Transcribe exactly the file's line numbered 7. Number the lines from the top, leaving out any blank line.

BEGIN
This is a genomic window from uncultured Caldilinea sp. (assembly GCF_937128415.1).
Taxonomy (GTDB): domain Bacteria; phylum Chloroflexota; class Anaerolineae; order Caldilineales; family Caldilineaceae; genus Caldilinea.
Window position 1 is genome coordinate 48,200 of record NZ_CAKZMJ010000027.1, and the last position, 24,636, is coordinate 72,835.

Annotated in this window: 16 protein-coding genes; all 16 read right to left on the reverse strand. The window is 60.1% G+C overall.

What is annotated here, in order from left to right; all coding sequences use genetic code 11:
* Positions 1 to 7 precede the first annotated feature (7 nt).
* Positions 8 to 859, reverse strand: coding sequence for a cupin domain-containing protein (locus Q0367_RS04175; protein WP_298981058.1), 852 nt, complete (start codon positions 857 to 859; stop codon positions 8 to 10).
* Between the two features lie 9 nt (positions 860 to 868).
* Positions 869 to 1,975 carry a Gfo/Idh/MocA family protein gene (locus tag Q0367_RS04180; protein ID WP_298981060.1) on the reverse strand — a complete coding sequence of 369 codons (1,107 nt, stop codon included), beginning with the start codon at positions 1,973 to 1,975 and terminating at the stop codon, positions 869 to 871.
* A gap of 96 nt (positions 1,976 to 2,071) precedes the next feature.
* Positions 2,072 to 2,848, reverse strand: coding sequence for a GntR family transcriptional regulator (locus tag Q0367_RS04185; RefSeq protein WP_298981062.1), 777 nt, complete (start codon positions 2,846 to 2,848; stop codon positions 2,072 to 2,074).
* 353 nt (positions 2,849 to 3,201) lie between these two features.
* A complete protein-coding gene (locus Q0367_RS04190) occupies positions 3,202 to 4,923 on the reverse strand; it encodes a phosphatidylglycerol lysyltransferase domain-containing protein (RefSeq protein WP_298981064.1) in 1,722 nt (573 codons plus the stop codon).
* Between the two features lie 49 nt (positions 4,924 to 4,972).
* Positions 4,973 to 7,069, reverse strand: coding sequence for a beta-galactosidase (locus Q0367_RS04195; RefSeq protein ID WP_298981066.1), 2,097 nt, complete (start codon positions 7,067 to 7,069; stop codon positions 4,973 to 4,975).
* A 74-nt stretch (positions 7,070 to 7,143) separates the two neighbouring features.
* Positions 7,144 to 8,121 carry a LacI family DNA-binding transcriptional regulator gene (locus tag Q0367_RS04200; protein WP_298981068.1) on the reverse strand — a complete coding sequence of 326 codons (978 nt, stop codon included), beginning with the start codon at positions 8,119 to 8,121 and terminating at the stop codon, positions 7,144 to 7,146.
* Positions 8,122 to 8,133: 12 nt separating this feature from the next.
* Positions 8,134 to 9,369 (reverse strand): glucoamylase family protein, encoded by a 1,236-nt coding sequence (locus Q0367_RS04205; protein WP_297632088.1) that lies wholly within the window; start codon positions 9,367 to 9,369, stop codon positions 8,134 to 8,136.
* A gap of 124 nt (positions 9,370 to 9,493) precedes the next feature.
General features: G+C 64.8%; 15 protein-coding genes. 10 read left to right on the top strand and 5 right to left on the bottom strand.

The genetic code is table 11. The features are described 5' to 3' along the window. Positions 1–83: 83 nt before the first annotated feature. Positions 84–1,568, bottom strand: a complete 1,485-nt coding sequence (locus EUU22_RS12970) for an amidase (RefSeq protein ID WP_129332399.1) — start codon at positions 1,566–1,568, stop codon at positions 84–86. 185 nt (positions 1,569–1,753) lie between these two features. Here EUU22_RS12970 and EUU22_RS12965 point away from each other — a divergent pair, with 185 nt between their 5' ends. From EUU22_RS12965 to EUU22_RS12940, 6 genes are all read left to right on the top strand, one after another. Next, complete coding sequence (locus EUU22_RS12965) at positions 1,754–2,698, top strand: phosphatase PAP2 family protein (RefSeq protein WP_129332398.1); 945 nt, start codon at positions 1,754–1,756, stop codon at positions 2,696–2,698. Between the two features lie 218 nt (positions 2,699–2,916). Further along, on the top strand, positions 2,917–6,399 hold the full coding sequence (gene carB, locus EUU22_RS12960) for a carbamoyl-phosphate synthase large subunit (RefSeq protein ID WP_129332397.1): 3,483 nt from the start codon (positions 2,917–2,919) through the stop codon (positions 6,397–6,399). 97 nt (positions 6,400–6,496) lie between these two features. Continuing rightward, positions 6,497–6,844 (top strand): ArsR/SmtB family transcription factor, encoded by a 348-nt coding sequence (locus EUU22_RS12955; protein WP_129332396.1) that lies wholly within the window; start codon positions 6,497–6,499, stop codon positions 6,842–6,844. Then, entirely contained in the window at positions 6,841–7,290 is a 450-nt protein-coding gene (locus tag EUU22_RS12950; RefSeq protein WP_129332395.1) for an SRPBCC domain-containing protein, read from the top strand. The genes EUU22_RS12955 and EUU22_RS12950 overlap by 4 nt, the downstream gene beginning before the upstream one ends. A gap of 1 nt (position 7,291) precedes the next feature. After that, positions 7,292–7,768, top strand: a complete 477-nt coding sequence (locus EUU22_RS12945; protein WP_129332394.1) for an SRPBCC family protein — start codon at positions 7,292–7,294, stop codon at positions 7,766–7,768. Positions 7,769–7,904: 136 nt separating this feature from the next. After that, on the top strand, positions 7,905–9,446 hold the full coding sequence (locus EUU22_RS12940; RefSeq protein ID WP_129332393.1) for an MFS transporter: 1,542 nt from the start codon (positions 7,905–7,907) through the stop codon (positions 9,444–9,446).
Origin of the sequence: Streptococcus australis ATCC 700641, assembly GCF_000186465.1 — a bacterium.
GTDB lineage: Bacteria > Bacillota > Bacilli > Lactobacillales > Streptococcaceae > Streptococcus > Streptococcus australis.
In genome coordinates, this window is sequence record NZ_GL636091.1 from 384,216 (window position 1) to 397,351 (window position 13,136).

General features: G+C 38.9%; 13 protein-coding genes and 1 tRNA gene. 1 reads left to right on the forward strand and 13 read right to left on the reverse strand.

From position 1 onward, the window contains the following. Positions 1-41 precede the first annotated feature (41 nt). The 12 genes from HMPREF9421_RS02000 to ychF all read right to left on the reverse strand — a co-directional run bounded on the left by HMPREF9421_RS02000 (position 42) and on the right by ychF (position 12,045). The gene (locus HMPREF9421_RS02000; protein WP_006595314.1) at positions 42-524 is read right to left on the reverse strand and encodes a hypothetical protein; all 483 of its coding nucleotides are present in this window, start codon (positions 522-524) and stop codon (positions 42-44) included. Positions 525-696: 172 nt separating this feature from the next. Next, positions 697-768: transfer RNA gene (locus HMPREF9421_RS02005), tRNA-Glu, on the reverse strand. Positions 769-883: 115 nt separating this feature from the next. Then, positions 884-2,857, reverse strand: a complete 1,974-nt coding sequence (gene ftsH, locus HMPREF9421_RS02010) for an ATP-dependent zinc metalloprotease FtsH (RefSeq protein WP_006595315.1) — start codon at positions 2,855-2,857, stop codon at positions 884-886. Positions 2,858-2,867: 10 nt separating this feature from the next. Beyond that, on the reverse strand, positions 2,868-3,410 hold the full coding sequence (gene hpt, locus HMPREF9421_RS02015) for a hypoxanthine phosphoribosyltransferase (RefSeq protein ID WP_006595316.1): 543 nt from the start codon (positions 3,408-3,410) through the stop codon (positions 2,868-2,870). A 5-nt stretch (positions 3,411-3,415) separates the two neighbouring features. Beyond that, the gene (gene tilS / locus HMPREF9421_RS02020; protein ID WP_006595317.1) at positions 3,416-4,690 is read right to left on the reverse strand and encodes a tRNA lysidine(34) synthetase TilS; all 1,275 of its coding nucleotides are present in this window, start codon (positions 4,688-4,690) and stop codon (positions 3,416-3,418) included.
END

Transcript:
* Positions 8 to 859, reverse strand: coding sequence for a cupin domain-containing protein (locus Q0367_RS04175; protein WP_298981058.1), 852 nt, complete (start codon positions 857 to 859; stop codon positions 8 to 10).